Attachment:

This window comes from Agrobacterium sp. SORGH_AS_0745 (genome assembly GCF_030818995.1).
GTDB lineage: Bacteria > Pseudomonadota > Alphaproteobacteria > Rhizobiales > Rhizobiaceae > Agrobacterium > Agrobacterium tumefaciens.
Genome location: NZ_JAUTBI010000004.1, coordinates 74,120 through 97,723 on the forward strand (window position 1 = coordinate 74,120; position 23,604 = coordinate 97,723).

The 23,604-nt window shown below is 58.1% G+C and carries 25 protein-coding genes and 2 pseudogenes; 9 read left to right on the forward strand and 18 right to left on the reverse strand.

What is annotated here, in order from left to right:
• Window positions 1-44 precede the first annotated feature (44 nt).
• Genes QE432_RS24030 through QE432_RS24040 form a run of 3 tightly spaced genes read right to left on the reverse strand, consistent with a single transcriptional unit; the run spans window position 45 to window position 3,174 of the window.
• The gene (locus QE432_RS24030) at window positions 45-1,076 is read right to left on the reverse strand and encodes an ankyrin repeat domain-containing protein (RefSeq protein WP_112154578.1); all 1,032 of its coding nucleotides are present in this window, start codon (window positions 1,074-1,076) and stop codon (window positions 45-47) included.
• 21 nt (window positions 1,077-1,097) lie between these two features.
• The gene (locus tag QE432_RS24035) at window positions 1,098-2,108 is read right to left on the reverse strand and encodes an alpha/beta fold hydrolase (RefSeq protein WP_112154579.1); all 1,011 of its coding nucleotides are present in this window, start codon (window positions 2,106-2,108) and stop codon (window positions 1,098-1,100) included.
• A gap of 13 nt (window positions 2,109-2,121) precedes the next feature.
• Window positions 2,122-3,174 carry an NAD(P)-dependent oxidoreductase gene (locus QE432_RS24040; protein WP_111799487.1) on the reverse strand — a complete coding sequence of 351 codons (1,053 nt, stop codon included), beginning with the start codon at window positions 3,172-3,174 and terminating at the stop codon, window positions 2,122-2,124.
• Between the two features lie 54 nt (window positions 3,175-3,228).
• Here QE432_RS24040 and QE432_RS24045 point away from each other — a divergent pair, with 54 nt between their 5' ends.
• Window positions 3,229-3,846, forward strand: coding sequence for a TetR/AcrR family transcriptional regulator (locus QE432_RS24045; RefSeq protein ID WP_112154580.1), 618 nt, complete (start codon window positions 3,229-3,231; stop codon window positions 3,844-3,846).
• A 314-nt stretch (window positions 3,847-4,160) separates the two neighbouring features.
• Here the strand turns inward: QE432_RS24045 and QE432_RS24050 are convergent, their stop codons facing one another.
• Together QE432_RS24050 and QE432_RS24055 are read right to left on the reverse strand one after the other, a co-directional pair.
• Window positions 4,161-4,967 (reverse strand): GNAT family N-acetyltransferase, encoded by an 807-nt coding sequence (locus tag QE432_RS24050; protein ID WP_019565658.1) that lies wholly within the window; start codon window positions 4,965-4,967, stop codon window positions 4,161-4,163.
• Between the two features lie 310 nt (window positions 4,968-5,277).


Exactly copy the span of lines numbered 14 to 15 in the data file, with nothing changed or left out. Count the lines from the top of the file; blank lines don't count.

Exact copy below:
• Here QE432_RS24040 and QE432_RS24045 point away from each other — a divergent pair, with 54 nt between their 5' ends.
• Window positions 3,229-3,846, forward strand: coding sequence for a TetR/AcrR family transcriptional regulator (locus QE432_RS24045; RefSeq protein ID WP_112154580.1), 618 nt, complete (start codon window positions 3,229-3,231; stop codon window positions 3,844-3,846).